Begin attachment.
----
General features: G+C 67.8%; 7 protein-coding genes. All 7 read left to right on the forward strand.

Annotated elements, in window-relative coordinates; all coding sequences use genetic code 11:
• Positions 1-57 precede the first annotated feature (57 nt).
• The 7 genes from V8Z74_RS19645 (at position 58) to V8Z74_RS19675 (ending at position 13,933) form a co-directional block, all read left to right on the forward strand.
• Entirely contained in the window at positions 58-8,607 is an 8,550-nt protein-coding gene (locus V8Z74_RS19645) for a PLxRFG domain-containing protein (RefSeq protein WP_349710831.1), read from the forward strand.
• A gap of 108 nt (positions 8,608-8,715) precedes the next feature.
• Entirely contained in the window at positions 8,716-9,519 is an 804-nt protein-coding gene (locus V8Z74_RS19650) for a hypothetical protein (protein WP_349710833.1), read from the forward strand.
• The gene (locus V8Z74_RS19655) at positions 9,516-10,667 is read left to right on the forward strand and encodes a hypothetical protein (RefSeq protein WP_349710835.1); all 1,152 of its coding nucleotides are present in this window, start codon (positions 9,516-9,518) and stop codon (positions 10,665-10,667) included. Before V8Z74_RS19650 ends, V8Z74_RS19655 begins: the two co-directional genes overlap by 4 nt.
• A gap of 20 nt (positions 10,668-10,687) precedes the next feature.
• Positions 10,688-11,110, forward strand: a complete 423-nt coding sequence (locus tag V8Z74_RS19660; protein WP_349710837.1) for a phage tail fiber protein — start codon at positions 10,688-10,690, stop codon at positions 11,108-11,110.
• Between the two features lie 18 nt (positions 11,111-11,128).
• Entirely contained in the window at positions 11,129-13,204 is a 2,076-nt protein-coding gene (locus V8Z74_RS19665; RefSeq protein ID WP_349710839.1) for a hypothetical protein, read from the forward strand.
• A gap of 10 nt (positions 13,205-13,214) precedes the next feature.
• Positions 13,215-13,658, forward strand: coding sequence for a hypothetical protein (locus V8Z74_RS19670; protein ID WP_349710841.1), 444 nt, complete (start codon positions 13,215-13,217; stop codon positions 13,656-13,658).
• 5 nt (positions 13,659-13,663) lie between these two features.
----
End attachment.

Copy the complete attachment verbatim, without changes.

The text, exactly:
General features: G+C 67.8%; 7 protein-coding genes. All 7 read left to right on the forward strand.

Annotated elements, in window-relative coordinates; all coding sequences use genetic code 11:
• Positions 1-57 precede the first annotated feature (57 nt).
• The 7 genes from V8Z74_RS19645 (at position 58) to V8Z74_RS19675 (ending at position 13,933) form a co-directional block, all read left to right on the forward strand.
• Entirely contained in the window at positions 58-8,607 is an 8,550-nt protein-coding gene (locus V8Z74_RS19645) for a PLxRFG domain-containing protein (RefSeq protein WP_349710831.1), read from the forward strand.
• A gap of 108 nt (positions 8,608-8,715) precedes the next feature.
• Entirely contained in the window at positions 8,716-9,519 is an 804-nt protein-coding gene (locus V8Z74_RS19650) for a hypothetical protein (protein WP_349710833.1), read from the forward strand.
• The gene (locus V8Z74_RS19655) at positions 9,516-10,667 is read left to right on the forward strand and encodes a hypothetical protein (RefSeq protein WP_349710835.1); all 1,152 of its coding nucleotides are present in this window, start codon (positions 9,516-9,518) and stop codon (positions 10,665-10,667) included. Before V8Z74_RS19650 ends, V8Z74_RS19655 begins: the two co-directional genes overlap by 4 nt.
• A gap of 20 nt (positions 10,668-10,687) precedes the next feature.
• Positions 10,688-11,110, forward strand: a complete 423-nt coding sequence (locus tag V8Z74_RS19660; protein WP_349710837.1) for a phage tail fiber protein — start codon at positions 10,688-10,690, stop codon at positions 11,108-11,110.
• Between the two features lie 18 nt (positions 11,111-11,128).
• Entirely contained in the window at positions 11,129-13,204 is a 2,076-nt protein-coding gene (locus V8Z74_RS19665; RefSeq protein ID WP_349710839.1) for a hypothetical protein, read from the forward strand.
• A gap of 10 nt (positions 13,205-13,214) precedes the next feature.
• Positions 13,215-13,658, forward strand: coding sequence for a hypothetical protein (locus V8Z74_RS19670; protein ID WP_349710841.1), 444 nt, complete (start codon positions 13,215-13,217; stop codon positions 13,656-13,658).
• 5 nt (positions 13,659-13,663) lie between these two features.